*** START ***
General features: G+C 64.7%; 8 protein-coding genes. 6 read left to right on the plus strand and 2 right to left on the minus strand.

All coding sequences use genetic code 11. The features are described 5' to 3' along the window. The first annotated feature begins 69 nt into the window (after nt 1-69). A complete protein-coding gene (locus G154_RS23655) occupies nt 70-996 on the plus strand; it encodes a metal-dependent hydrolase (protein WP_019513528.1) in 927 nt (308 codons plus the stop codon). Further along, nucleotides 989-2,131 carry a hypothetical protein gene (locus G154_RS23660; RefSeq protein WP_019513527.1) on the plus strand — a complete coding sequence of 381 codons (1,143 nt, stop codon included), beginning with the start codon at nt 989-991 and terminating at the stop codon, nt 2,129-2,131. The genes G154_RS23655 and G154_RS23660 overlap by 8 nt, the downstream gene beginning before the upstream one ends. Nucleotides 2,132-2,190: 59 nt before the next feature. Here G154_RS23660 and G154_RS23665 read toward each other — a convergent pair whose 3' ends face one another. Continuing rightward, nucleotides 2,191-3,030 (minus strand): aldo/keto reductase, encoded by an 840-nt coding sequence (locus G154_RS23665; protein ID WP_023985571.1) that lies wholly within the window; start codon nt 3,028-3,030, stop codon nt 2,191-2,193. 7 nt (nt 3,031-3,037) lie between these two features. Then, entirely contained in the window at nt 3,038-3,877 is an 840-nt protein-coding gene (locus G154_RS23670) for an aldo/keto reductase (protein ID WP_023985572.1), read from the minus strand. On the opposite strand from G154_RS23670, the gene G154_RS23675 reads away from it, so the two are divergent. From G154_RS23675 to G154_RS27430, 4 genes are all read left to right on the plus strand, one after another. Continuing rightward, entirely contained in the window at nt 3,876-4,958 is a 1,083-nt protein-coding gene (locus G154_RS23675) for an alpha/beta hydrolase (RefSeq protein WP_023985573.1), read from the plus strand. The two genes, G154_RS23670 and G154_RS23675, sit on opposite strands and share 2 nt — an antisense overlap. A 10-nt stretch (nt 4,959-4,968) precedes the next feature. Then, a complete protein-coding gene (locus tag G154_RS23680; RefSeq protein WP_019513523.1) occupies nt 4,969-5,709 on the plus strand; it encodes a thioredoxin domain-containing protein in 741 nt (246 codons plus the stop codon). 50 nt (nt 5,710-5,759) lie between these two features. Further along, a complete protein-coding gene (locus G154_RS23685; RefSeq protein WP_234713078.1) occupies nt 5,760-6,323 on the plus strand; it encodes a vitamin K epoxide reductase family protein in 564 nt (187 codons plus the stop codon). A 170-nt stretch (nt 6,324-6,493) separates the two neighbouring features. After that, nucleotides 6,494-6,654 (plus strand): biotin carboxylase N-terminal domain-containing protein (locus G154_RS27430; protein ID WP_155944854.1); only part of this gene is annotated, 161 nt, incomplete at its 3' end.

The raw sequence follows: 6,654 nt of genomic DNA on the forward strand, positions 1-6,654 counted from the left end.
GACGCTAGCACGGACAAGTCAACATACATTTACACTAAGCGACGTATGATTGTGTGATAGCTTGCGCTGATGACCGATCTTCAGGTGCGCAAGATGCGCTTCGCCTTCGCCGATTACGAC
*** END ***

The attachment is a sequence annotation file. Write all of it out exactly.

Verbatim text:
General features: G+C 64.7%; 8 protein-coding genes. 6 read left to right on the plus strand and 2 right to left on the minus strand.

All coding sequences use genetic code 11. The features are described 5' to 3' along the window. The first annotated feature begins 69 nt into the window (after nt 1-69). A complete protein-coding gene (locus G154_RS23655) occupies nt 70-996 on the plus strand; it encodes a metal-dependent hydrolase (protein WP_019513528.1) in 927 nt (308 codons plus the stop codon). Further along, nucleotides 989-2,131 carry a hypothetical protein gene (locus G154_RS23660; RefSeq protein WP_019513527.1) on the plus strand — a complete coding sequence of 381 codons (1,143 nt, stop codon included), beginning with the start codon at nt 989-991 and terminating at the stop codon, nt 2,129-2,131. The genes G154_RS23655 and G154_RS23660 overlap by 8 nt, the downstream gene beginning before the upstream one ends. Nucleotides 2,132-2,190: 59 nt before the next feature. Here G154_RS23660 and G154_RS23665 read toward each other — a convergent pair whose 3' ends face one another. Continuing rightward, nucleotides 2,191-3,030 (minus strand): aldo/keto reductase, encoded by an 840-nt coding sequence (locus G154_RS23665; protein ID WP_023985571.1) that lies wholly within the window; start codon nt 3,028-3,030, stop codon nt 2,191-2,193. 7 nt (nt 3,031-3,037) lie between these two features. Then, entirely contained in the window at nt 3,038-3,877 is an 840-nt protein-coding gene (locus G154_RS23670) for an aldo/keto reductase (protein ID WP_023985572.1), read from the minus strand. On the opposite strand from G154_RS23670, the gene G154_RS23675 reads away from it, so the two are divergent. From G154_RS23675 to G154_RS27430, 4 genes are all read left to right on the plus strand, one after another. Continuing rightward, entirely contained in the window at nt 3,876-4,958 is a 1,083-nt protein-coding gene (locus G154_RS23675) for an alpha/beta hydrolase (RefSeq protein WP_023985573.1), read from the plus strand. The two genes, G154_RS23670 and G154_RS23675, sit on opposite strands and share 2 nt — an antisense overlap. A 10-nt stretch (nt 4,959-4,968) precedes the next feature. Then, a complete protein-coding gene (locus tag G154_RS23680; RefSeq protein WP_019513523.1) occupies nt 4,969-5,709 on the plus strand; it encodes a thioredoxin domain-containing protein in 741 nt (246 codons plus the stop codon). 50 nt (nt 5,710-5,759) lie between these two features. Further along, a complete protein-coding gene (locus G154_RS23685; RefSeq protein WP_234713078.1) occupies nt 5,760-6,323 on the plus strand; it encodes a vitamin K epoxide reductase family protein in 564 nt (187 codons plus the stop codon). A 170-nt stretch (nt 6,324-6,493) separates the two neighbouring features. After that, nucleotides 6,494-6,654 (plus strand): biotin carboxylase N-terminal domain-containing protein (locus G154_RS27430; protein ID WP_155944854.1); only part of this gene is annotated, 161 nt, incomplete at its 3' end.

The raw sequence follows: 6,654 nt of genomic DNA on the forward strand, positions 1-6,654 counted from the left end.
GACGCTAGCACGGACAAGTCAACATACATTTACACTAAGCGACGTATGATTGTGTGATAGCTTGCGCTGATGACCGATCTTCAGGTGCGCAAGATGCGCTTCGCCTTCGCCGATTACGAC